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'Thirsty' Concrete Drinks Rainwater, Eliminates Flooding

Concrete isn't exactly a sexy topic. Even though we drive on it and build things with it, the average person seldom gives the gray stuff a second thought.


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Until, of course, you find out that someone has invented 'thirsty' concrete, a kind of super-absorbent material that could solve Saigon's flood woes.

Enter Tarmac, the UK-based company responsible for Topmix Permeable, a concrete capable of drinking up to 4,000 liters of water in a minute, The Daily Mail reports.

Instead of sitting atop the asphalt, water seeps beneath the road's porous surface and down through several layers of small stones. The result is pretty miraculous: in a promotional video for the new product, a cement truck dumps 4,000 liters of water onto a newly finished Topmix Permeable surface, and almost as soon as the water hits the ground, it's gone.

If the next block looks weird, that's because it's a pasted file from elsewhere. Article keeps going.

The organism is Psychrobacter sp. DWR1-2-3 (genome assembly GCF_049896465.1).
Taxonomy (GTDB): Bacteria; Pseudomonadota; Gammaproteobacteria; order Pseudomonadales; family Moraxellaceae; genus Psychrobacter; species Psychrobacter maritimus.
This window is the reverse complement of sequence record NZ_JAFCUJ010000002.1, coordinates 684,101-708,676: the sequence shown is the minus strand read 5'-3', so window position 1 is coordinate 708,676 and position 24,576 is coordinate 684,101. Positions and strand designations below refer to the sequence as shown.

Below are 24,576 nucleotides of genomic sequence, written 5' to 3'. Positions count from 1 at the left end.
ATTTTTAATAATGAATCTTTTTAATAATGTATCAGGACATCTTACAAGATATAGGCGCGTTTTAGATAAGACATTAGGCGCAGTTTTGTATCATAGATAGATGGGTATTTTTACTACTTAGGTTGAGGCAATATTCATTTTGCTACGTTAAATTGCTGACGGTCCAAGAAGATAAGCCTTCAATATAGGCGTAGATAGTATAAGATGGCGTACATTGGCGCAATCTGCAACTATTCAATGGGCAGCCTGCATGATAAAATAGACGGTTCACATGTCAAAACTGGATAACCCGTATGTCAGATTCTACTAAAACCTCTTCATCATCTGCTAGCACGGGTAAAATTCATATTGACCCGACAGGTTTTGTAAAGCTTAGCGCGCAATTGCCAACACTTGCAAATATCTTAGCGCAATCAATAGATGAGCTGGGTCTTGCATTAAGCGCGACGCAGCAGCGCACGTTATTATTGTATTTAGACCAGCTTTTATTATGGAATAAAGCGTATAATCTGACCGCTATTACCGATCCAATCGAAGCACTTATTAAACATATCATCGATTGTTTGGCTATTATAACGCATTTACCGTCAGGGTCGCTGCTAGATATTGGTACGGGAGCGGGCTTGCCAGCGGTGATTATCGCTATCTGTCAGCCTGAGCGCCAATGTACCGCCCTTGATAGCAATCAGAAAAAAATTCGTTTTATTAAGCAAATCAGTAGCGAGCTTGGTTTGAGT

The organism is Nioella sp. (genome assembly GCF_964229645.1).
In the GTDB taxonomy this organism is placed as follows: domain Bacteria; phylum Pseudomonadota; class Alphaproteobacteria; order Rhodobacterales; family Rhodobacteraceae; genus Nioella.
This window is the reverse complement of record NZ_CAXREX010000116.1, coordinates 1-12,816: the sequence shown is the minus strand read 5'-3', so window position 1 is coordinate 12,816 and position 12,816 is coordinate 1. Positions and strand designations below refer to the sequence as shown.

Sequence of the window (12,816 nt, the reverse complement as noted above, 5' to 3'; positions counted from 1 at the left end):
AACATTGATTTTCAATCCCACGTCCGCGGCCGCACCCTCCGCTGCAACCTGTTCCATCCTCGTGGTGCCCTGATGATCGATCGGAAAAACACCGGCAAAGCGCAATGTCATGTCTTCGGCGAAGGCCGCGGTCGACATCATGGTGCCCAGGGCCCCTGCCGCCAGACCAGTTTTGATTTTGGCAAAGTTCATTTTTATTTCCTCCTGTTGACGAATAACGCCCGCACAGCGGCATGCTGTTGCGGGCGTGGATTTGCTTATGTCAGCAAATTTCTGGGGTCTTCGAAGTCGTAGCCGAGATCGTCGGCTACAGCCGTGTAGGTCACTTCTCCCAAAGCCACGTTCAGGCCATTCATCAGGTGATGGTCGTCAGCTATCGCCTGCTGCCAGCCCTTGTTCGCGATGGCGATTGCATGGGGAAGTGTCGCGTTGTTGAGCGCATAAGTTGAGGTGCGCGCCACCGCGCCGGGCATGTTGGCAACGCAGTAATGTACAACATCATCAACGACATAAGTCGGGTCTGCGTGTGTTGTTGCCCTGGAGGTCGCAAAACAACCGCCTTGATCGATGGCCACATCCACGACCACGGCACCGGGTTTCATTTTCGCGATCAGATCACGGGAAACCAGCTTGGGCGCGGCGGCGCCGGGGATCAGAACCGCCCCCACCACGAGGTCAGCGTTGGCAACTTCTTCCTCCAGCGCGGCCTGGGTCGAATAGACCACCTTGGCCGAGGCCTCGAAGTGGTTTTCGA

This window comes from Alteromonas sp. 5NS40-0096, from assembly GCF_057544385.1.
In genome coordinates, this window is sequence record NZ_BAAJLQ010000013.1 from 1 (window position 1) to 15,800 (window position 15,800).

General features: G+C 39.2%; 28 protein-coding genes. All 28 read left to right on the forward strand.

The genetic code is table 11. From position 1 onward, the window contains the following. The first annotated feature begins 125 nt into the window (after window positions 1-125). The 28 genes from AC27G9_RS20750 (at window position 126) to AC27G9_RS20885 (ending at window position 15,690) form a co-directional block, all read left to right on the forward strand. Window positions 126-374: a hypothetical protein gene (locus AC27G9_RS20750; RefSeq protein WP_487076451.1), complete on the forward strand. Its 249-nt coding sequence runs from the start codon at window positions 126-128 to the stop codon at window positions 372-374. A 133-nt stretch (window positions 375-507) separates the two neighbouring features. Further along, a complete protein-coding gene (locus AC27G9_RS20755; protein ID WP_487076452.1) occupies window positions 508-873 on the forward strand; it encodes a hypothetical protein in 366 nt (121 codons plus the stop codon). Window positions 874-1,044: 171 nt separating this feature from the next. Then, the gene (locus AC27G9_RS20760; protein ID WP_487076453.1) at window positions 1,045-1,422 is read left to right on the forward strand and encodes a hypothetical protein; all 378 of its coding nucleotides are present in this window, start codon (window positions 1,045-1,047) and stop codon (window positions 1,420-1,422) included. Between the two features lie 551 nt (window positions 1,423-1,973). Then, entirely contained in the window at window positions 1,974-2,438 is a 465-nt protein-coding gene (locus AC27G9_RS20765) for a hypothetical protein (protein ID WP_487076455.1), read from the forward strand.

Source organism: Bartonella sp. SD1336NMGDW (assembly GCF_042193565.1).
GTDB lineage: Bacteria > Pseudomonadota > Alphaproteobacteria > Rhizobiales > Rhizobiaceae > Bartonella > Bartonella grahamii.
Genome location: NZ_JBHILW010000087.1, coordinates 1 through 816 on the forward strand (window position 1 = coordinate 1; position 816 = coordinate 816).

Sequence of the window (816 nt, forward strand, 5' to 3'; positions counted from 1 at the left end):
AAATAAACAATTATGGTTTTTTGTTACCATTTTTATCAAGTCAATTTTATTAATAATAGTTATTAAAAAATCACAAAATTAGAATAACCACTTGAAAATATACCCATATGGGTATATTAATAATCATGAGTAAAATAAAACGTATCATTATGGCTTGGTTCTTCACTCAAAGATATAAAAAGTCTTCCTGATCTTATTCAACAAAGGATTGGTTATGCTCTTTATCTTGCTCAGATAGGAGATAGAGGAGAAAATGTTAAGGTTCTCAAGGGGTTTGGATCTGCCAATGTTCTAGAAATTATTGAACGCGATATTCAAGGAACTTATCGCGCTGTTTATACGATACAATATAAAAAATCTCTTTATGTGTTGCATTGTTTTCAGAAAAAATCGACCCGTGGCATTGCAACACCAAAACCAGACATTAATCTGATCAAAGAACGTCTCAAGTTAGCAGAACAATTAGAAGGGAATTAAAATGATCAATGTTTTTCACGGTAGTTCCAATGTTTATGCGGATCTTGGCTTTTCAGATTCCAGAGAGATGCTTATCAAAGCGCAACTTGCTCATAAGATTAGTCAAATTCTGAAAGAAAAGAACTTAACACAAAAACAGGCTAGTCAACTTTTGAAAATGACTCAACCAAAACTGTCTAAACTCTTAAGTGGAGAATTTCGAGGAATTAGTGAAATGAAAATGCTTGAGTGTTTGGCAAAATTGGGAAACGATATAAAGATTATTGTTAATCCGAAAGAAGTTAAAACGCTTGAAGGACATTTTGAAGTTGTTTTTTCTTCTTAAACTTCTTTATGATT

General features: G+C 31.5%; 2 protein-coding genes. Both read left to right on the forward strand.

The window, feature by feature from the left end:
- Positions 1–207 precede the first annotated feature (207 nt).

According to the company, this type of surface could be used not only to reduce the kind of flash flooding that a place like Saigon knows all too well but also to cool tarmacs in hot weather.

“During periods of rising temperatures and intense rainfall, water stored within the system evaporates, creating a cooling effect reducing surface temperatures,” the Daily Mail quoted Tarmac as saying.

While the idea of permeable road surfaces has been around for a while, new advances in the technology allow Tarmac's Topmix Permeable to hold up under the weight of cars and other vehicles, giving it great potential for roadways in flood-prone areas.

The Daily Mail, too, hails the product as “ideal for large areas of concrete where water can be a problem” – like driveways, parking lots and, of course, all of Saigon.

Check out the thirsty concrete in this video set to incredibly upbeat music:

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